The reference are 2 postings the Math newsgroup.
For short: compute R(x) = ( 1- cdfN(x) )/pdfN(x) through its Taylor series (which converges good and also gives
error estimates) in x=a for any a = 1,...,10 with external pre-computed values R(a). Now multiply by pdfN(x) = exp(
-x*x/2 - 0.91893... ) to get the cdfN. For higher accuracy take a finer grid, George Marsaglia explains why, see below.
For larger x classical asymptotics would be better.
The Math is easier than a rational approximation like Moro, the problem for a good precision here _is_ Excel and that's
what i wanted to know. One can use data type decimal, but the guys from M$ murmurous suggest it for |values|
below ~ 7 so i re-aranged the code. Multiplying to get cdfN additionally one has to set up a routine for exp (the
build-in cuts after 16 digits). The sheet contains a function localExp for negative arguments using the same technique
which for arguments between -1 and 0 should give exactness better than 10^-30 (in theory, compute the Lagrange
error term).
Practical it is not clear how the ugly data type behaves, so i did some checking: I tested the string output of myN(x) in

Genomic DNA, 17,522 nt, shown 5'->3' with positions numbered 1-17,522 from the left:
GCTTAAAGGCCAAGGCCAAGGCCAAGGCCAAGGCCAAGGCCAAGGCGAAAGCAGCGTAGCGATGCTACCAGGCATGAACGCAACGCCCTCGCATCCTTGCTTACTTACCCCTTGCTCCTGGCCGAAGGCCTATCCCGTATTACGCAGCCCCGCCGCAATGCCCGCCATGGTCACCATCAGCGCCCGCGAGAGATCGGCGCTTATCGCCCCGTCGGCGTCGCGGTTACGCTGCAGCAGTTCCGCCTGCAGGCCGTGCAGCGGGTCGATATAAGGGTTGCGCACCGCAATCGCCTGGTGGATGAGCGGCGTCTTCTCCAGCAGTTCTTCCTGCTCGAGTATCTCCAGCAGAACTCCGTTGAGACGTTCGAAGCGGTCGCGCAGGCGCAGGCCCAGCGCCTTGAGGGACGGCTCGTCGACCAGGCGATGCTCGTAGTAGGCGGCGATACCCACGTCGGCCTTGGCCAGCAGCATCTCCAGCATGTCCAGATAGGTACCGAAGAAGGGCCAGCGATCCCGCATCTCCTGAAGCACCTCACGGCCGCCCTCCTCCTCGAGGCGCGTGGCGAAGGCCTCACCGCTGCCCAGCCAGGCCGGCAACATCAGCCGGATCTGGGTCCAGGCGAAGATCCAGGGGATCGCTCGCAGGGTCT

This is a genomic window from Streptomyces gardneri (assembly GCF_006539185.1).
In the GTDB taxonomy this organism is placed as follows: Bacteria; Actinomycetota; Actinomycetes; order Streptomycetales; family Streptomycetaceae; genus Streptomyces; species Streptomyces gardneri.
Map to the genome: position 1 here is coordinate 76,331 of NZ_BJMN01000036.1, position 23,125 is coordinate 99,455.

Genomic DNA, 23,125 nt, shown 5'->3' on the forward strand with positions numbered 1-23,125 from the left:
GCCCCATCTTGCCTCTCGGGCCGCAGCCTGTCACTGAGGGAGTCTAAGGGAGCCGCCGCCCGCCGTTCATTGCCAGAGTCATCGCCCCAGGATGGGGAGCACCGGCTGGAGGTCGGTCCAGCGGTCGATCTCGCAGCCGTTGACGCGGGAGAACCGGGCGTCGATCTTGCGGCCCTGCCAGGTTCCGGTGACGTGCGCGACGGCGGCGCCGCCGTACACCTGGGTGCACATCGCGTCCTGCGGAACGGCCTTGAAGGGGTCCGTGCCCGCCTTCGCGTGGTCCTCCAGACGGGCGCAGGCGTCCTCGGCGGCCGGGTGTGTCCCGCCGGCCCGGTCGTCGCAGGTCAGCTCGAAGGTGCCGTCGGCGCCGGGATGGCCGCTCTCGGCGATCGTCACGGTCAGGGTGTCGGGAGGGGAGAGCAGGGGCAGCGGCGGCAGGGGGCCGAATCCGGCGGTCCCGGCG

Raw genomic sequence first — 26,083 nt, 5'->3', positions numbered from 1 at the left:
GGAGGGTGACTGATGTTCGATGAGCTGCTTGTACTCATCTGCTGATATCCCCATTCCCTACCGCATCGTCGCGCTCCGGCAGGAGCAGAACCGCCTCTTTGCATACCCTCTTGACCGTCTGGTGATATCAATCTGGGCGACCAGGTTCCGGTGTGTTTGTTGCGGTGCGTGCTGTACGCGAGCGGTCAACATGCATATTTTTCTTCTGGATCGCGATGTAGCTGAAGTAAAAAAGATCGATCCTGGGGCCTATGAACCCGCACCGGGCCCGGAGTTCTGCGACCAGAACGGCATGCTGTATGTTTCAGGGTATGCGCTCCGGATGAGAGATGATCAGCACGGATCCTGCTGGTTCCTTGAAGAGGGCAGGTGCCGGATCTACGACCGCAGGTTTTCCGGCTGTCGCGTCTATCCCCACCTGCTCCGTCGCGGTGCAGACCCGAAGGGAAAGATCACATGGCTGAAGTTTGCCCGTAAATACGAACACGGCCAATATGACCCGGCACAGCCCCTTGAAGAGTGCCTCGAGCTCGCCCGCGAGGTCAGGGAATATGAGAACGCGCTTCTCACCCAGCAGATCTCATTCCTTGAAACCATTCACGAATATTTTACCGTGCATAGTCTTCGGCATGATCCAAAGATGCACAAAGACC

the range -10 <= x <= 10 using steps of 1/1000 against Maple (there setting significant digits to 60 for computation
and pre-defining all error values as 9.99... to be overwritten by the correct ones). Maple needs about 3 minutes to
spit out the statitics:
count(errorList); 20001
range(errorList); -.31669918176968306653738544000586364777397 * 10^(-19) ..
.31669918176968306653738544000586364777397 * 10^(-19)
mean(errorList); .8243012849357532123393830308484575760162 * 10^(-26)
That says: all 20001 values have successfully been processed (otherwise 9.99... would be in the range of the error
list) and even at the 'boundaries' a - 0.001 (a=1,2,...10) the errors are below 0.32 * 10^(-19).
So a second test would look closer at this ranges. But i am too lazy for that, a check with Maple shows that this
theoretical is true.
-------------------------------------------------------------------------
Subject: Re: Approx of Normal Distribution and its invers
Date: Thu, 10 Jan 2002 21:29:33 +0100
From: Hugo Pfoertner
Organization: Talkline Internet Division http://www.tli.de
Newsgroups: sci.math